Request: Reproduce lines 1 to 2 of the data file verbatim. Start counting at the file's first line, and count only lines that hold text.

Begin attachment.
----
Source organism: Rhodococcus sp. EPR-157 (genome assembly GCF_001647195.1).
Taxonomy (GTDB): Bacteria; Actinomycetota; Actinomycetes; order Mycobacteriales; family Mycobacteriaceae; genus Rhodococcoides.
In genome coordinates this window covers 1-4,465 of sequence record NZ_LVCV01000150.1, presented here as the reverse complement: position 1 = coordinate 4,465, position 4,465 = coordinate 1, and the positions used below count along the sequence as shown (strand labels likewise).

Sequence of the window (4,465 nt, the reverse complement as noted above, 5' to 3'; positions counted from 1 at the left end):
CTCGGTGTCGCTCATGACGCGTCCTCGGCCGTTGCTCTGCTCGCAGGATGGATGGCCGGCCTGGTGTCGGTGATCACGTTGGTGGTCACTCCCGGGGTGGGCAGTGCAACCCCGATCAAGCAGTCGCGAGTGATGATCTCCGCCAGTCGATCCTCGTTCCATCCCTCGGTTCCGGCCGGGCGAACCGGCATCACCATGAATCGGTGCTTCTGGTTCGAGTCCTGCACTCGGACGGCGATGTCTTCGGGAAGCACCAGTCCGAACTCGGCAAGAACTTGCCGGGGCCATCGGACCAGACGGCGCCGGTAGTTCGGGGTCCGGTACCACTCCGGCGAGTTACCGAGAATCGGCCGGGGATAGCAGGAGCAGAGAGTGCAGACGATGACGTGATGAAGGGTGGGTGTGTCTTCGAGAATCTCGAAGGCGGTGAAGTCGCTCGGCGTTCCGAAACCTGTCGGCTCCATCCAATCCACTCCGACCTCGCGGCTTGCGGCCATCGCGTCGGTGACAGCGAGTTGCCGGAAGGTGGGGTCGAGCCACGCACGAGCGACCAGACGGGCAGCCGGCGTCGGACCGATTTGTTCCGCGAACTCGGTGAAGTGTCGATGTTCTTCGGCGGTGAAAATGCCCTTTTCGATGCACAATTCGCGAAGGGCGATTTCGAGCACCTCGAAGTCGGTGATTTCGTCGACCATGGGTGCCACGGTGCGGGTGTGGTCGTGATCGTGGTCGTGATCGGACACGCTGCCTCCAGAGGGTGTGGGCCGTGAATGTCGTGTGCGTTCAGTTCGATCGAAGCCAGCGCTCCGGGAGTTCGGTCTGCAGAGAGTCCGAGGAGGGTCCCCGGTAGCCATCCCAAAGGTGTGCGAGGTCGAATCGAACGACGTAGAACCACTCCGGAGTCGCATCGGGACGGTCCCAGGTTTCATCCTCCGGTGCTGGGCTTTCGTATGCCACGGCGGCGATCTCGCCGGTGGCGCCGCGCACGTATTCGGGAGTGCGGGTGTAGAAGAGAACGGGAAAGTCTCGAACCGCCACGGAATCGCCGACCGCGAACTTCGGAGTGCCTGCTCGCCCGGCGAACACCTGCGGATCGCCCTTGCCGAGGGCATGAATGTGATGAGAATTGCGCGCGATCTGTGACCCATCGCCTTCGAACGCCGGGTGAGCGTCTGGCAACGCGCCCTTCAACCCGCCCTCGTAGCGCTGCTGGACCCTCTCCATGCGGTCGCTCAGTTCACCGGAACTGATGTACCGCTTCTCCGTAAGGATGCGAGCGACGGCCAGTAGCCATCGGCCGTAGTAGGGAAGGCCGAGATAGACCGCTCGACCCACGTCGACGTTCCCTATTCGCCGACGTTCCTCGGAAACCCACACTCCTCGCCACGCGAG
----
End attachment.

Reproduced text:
Source organism: Rhodococcus sp. EPR-157 (genome assembly GCF_001647195.1).
Taxonomy (GTDB): Bacteria; Actinomycetota; Actinomycetes; order Mycobacteriales; family Mycobacteriaceae; genus Rhodococcoides.